Report: Iraq war costs U.S. more than $2 trillion so far

The Costs of War Project study concluded U.S. gained little, Iraq was "traumatized"

Published March 15, 2013 9:50AM (EDT)

A new study by the Costs of War Project by the Watson Institute for International Studies at Brown University has made strides in quantifying the Iraq War ten years after the U.S. invaded. According to the study, flagged in Reuters, the war "has cost $1.7 trillion with an additional $490 billion in benefits owed to war veterans, expenses that could grow to more than $6 trillion over the next four decades counting interest, a study released on Thursday said."

The death toll of Iraqi civilians, security forces, journalists and humanitarian workers is estimated at 189,000, according to the Study. Via Reuters:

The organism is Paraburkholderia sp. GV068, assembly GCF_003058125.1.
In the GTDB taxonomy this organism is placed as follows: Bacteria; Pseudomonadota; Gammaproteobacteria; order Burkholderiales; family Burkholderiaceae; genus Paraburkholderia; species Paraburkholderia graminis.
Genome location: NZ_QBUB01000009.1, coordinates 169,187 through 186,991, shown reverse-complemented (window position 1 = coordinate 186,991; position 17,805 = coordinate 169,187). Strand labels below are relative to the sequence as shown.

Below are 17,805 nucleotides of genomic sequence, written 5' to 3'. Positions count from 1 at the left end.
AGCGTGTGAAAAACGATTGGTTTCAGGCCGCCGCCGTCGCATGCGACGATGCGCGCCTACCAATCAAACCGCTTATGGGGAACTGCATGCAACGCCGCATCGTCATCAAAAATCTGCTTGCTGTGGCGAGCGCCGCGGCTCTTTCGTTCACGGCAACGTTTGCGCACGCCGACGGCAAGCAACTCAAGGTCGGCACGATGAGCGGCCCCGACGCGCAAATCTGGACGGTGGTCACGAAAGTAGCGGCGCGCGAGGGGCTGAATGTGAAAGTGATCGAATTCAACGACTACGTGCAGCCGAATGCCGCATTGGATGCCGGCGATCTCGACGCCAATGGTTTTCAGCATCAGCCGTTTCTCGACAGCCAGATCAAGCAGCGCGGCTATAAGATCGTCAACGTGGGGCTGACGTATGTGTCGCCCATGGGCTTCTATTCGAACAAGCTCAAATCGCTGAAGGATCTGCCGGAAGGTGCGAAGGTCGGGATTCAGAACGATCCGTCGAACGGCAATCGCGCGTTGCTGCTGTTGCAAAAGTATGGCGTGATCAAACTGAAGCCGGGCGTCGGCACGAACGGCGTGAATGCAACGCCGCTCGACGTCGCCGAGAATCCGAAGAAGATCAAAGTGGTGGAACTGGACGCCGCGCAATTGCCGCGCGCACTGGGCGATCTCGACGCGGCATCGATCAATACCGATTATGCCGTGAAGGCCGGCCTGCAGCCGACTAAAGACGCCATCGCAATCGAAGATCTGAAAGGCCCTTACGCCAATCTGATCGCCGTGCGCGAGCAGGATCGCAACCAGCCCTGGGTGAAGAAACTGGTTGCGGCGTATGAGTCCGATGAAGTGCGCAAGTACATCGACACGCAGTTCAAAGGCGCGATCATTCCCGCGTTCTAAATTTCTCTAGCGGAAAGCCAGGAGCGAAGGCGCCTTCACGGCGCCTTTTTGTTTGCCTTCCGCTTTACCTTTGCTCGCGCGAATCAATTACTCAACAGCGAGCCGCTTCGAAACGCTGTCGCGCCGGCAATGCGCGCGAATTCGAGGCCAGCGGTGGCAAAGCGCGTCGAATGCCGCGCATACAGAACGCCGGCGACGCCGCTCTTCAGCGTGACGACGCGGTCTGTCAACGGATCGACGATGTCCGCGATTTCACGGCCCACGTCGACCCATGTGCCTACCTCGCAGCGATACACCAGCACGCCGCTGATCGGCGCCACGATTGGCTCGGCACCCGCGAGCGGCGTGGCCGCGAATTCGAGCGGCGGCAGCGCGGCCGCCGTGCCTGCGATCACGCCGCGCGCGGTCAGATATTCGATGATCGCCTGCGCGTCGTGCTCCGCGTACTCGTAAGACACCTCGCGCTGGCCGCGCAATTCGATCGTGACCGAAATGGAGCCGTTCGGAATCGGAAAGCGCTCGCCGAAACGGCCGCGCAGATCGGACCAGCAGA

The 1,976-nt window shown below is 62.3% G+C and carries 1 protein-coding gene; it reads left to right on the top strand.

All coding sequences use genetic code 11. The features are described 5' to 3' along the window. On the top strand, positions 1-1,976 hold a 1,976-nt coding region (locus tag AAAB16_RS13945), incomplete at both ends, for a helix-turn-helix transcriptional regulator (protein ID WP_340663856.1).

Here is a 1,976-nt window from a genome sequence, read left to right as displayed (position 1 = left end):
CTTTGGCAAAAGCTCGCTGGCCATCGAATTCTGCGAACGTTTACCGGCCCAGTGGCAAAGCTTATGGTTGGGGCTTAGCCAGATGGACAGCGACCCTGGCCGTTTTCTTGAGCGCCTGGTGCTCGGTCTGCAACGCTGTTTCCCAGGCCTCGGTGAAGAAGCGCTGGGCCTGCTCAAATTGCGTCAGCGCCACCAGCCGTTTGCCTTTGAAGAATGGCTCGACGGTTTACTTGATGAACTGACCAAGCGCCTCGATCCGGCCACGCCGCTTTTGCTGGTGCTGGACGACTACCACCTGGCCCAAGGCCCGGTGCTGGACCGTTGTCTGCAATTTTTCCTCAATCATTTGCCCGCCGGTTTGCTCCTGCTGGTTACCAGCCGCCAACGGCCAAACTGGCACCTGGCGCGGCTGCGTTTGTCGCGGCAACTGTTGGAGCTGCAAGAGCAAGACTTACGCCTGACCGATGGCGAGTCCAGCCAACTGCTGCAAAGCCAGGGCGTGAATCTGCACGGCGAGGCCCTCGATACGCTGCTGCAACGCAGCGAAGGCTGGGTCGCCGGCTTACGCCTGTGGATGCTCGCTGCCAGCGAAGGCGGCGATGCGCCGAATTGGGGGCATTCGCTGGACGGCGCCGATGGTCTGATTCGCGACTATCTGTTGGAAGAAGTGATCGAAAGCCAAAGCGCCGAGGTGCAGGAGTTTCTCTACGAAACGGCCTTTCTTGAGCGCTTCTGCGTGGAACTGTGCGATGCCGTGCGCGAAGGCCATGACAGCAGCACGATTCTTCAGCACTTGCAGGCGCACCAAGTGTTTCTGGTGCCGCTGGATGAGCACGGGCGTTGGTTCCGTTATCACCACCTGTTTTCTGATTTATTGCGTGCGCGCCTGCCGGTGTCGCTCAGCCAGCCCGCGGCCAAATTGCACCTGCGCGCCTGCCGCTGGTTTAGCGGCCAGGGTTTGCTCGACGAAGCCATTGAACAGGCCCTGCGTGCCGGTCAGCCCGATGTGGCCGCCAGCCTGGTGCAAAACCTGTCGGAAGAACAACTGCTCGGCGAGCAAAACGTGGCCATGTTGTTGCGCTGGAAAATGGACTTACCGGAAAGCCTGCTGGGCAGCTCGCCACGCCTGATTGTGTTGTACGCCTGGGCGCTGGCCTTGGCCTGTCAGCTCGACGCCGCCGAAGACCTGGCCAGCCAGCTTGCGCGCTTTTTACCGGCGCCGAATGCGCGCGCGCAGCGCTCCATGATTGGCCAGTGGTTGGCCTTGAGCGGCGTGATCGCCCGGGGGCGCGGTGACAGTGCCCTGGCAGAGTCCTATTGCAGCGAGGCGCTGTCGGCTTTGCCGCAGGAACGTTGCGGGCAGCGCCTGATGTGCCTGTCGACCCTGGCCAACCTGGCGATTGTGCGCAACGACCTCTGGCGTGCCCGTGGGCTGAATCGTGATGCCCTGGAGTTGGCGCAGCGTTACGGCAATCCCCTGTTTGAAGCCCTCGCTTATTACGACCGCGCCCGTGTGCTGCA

The report concluded the United States gained little from the war while Iraq was traumatized by it. The war reinvigorated radical Islamist militants in the region, set back women's rights, and weakened an already precarious healthcare system, the report said. Meanwhile, the $212 billion reconstruction effort was largely a failure with most of that money spent on security or lost to waste and fraud, it said.

By Natasha Lennard

Natasha Lennard is an assistant news editor at Salon, covering non-electoral politics, general news and rabble-rousing. Follow her on Twitter @natashalennard, email

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Costs Of War Project George W. Bush Iraq War Middle East U.s. Military